What Sets French Chocolate Apart From Other Varieties?

All chocolate is not created equal, particularly when discussing couverture, some of the highest-grade chocolate available for purchase. Under this overarching umbrella of fine chocolates lies several chocolate subcategories, however, and understanding the differences in taste can help you create the dessert recipes of your dreams. When stacked against other types of chocolate, French chocolates offer a noticeably bolder flavor. French chocolates present a bitter taste, and chocolatiers have perfected the art of using French chocolate to make chocolate bars, bonbons, pastries, and an assortment of chocolate-covered treats.

When France's love affair with chocolate began in the 1600s, the exotic treat was a luxury afforded predominately to the higher echelon of society. Royalty would sip cups of paste made from cocoa beans that were blended with water, milk, and spices. To this day, only the best ingredients are used to create French chocolate. When shopping for chocolate, you may notice that French chocolates aren't necessarily cheap, but the time and commitment to excellence are considered when determining the price of the rich ingredient.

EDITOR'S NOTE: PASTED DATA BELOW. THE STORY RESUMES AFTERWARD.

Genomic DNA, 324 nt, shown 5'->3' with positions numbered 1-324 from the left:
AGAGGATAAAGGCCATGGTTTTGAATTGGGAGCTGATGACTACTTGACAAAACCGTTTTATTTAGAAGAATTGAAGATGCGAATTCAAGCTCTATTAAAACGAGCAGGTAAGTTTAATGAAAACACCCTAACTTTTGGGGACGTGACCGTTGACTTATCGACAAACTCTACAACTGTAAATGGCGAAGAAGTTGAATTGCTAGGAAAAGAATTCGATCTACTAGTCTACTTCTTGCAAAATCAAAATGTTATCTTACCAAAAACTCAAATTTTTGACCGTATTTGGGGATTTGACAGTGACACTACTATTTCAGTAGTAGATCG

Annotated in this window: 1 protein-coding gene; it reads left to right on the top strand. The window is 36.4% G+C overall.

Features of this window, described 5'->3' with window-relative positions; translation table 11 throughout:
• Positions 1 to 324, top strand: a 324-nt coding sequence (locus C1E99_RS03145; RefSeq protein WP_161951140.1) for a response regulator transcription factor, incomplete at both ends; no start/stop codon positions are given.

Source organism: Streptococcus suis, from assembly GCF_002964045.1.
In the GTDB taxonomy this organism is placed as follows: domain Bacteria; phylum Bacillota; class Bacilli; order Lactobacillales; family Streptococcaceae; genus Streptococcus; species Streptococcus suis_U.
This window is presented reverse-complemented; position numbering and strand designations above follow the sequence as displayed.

Subtleties in chocolate flavors

French chocolate is known to be less sweet than other chocolate types, and French chocolates can deliver cocoa content ranging from 62% to 80%. This is an important detail to consider when using chocolate in recipes at home. French chocolate has earned a reputation not only for its intense taste and complex flavor but also for chocolate textures that include delicately smooth truffles and silky-rich ganache. If you were to sample Belgian and Swiss chocolate and then compare a bite of the French creation, you may notice that the chocolates hailing from other European countries taste significantly sweeter.  

Depending on what you're making in your kitchen, these subtle differences in flavor can have a big impact on the recipes you set out to perfect, and you may need to include other sweeteners if you're wanting a sweeter dish. Because French chocolates are often made with higher cocoa contents, the ingredient is perfect to mix into richer hot chocolate recipes and decadent chocolate layer cakes.